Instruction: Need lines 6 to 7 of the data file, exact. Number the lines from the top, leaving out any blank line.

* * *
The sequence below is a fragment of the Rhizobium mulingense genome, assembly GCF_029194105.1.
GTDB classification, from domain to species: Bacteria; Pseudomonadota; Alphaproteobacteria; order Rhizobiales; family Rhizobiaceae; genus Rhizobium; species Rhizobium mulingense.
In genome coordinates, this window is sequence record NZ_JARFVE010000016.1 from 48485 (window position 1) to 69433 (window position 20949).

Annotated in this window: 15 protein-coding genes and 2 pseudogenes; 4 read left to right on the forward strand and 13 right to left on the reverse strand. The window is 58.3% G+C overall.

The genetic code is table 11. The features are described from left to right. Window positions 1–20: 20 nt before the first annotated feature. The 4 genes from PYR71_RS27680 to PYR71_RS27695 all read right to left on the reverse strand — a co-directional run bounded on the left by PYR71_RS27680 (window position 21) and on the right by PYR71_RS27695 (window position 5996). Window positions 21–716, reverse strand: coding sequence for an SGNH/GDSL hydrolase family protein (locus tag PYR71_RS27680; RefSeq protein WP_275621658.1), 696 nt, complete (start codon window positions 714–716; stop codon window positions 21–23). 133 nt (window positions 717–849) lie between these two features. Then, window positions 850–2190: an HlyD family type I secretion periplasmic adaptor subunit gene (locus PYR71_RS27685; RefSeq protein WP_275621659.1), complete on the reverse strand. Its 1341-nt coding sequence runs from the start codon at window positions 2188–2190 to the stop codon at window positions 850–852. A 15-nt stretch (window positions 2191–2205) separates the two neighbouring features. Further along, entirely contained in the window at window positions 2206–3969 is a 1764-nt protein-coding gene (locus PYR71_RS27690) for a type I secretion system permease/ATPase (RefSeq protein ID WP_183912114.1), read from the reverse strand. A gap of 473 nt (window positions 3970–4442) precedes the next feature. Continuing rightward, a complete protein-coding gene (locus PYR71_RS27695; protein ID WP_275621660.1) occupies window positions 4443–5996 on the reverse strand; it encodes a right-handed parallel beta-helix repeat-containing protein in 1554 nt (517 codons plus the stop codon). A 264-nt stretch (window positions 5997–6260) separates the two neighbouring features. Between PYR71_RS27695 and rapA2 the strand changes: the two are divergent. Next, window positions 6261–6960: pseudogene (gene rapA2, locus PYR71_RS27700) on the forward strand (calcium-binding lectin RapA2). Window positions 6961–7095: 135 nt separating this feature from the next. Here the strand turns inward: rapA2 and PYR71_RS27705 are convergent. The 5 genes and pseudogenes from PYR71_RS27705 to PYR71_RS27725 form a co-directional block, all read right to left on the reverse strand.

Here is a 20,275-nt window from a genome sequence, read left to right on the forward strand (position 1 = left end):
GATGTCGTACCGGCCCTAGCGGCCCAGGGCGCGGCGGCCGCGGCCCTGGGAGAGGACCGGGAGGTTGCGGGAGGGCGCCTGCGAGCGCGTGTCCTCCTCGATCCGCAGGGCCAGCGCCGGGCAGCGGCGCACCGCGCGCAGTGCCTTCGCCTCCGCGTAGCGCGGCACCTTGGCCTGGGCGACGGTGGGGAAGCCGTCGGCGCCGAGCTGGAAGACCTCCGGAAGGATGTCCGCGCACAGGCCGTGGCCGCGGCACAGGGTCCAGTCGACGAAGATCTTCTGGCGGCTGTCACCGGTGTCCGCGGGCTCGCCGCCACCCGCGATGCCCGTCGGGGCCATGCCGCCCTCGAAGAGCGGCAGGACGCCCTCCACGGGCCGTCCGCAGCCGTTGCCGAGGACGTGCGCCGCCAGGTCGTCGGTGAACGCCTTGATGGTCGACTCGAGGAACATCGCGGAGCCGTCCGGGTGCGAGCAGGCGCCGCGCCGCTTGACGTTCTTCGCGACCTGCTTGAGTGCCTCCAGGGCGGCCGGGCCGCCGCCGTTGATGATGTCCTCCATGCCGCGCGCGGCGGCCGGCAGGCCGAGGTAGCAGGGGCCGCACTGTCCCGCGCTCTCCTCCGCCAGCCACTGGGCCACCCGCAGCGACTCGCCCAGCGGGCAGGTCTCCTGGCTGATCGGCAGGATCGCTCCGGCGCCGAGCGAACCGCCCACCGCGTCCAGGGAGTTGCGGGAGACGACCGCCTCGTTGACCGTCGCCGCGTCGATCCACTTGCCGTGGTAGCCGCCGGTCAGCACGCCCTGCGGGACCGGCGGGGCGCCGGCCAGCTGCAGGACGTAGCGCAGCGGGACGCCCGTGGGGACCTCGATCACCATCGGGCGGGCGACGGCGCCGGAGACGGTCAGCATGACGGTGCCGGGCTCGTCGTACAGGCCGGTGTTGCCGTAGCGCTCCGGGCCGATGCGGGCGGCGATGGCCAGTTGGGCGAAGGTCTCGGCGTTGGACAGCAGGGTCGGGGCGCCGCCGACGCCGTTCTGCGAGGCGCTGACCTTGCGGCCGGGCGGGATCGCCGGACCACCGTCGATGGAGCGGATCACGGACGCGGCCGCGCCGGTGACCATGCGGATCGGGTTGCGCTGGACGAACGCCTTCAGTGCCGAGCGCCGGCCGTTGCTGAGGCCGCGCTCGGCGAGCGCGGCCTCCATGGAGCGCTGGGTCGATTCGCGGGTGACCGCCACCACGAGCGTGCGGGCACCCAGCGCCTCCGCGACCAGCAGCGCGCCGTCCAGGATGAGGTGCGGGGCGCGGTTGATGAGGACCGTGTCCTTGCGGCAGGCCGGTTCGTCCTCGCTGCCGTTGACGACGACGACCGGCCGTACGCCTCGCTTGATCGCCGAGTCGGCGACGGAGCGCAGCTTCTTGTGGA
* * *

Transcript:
Here is a 20,275-nt window from a genome sequence, read left to right on the forward strand (position 1 = left end):
GATGTCGTACCGGCCCTAGCGGCCCAGGGCGCGGCGGCCGCGGCCCTGGGAGAGGACCGGGAGGTTGCGGGAGGGCGCCTGCGAGCGCGTGTCCTCCTCGATCCGCAGGGCCAGCGCCGGGCAGCGGCGCACCGCGCGCAGTGCCTTCGCCTCCGCGTAGCGCGGCACCTTGGCCTGGGCGACGGTGGGGAAGCCGTCGGCGCCGAGCTGGAAGACCTCCGGAAGGATGTCCGCGCACAGGCCGTGGCCGCGGCACAGGGTCCAGTCGACGAAGATCTTCTGGCGGCTGTCACCGGTGTCCGCGGGCTCGCCGCCACCCGCGATGCCCGTCGGGGCCATGCCGCCCTCGAAGAGCGGCAGGACGCCCTCCACGGGCCGTCCGCAGCCGTTGCCGAGGACGTGCGCCGCCAGGTCGTCGGTGAACGCCTTGATGGTCGACTCGAGGAACATCGCGGAGCCGTCCGGGTGCGAGCAGGCGCCGCGCCGCTTGACGTTCTTCGCGACCTGCTTGAGTGCCTCCAGGGCGGCCGGGCCGCCGCCGTTGATGATGTCCTCCATGCCGCGCGCGGCGGCCGGCAGGCCGAGGTAGCAGGGGCCGCACTGTCCCGCGCTCTCCTCCGCCAGCCACTGGGCCACCCGCAGCGACTCGCCCAGCGGGCAGGTCTCCTGGCTGATCGGCAGGATCGCTCCGGCGCCGAGCGAACCGCCCACCGCGTCCAGGGAGTTGCGGGAGACGACCGCCTCGTTGACCGTCGCCGCGTCGATCCACTTGCCGTGGTAGCCGCCGGTCAGCACGCCCTGCGGGACCGGCGGGGCGCCGGCCAGCTGCAGGACGTAGCGCAGCGGGACGCCCGTGGGGACCTCGATCACCATCGGGCGGGCGACGGCGCCGGAGACGGTCAGCATGACGGTGCCGGGCTCGTCGTACAGGCCGGTGTTGCCGTAGCGCTCCGGGCCGATGCGGGCGGCGATGGCCAGTTGGGCGAAGGTCTCGGCGTTGGACAGCAGGGTCGGGGCGCCGCCGACGCCGTTCTGCGAGGCGCTGACCTTGCGGCCGGGCGGGATCGCCGGACCACCGTCGATGGAGCGGATCACGGACGCGGCCGCGCCGGTGACCATGCGGATCGGGTTGCGCTGGACGAACGCCTTCAGTGCCGAGCGCCGGCCGTTGCTGAGGCCGCGCTCGGCGAGCGCGGCCTCCATGGAGCGCTGGGTCGATTCGCGGGTGACCGCCACCACGAGCGTGCGGGCACCCAGCGCCTCCGCGACCAGCAGCGCGCCGTCCAGGATGAGGTGCGGGGCGCGGTTGATGAGGACCGTGTCCTTGCGGCAGGCCGGTTCGTCCTCGCTGCCGTTGACGACGACGACCGGCCGTACGCCTCGCTTGATCGCCGAGTCGGCGACGGAGCGCAGCTTCTTGTGGA